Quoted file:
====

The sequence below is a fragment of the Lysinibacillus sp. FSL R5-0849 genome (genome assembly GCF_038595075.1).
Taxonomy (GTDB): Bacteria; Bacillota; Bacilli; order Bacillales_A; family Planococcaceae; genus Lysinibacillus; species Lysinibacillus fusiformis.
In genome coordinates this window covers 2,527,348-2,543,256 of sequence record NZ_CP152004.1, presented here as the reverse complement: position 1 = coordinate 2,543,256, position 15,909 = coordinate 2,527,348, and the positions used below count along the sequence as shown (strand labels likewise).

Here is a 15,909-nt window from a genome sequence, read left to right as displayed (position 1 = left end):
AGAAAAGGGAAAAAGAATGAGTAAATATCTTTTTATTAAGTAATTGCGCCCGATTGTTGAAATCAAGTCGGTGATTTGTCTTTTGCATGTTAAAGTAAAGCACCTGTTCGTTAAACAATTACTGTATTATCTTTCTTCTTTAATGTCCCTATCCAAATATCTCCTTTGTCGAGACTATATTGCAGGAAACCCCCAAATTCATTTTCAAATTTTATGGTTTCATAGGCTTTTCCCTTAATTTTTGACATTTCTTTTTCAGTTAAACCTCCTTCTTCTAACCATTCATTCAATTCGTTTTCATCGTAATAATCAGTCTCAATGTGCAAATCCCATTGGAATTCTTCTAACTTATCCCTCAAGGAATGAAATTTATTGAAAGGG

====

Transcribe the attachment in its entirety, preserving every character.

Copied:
The sequence below is a fragment of the Lysinibacillus sp. FSL R5-0849 genome (genome assembly GCF_038595075.1).
Taxonomy (GTDB): Bacteria; Bacillota; Bacilli; order Bacillales_A; family Planococcaceae; genus Lysinibacillus; species Lysinibacillus fusiformis.
In genome coordinates this window covers 2,527,348-2,543,256 of sequence record NZ_CP152004.1, presented here as the reverse complement: position 1 = coordinate 2,543,256, position 15,909 = coordinate 2,527,348, and the positions used below count along the sequence as shown (strand labels likewise).

Here is a 15,909-nt window from a genome sequence, read left to right as displayed (position 1 = left end):
AGAAAAGGGAAAAAGAATGAGTAAATATCTTTTTATTAAGTAATTGCGCCCGATTGTTGAAATCAAGTCGGTGATTTGTCTTTTGCATGTTAAAGTAAAGCACCTGTTCGTTAAACAATTACTGTATTATCTTTCTTCTTTAATGTCCCTATCCAAATATCTCCTTTGTCGAGACTATATTGCAGGAAACCCCCAAATTCATTTTCAAATTTTATGGTTTCATAGGCTTTTCCCTTAATTTTTGACATTTCTTTTTCAGTTAAACCTCCTTCTTCTAACCATTCATTCAATTCGTTTTCATCGTAATAATCAGTCTCAATGTGCAAATCCCATTGGAATTCTTCTAACTTATCCCTCAAGGAATGAAATTTATTGAAAGGG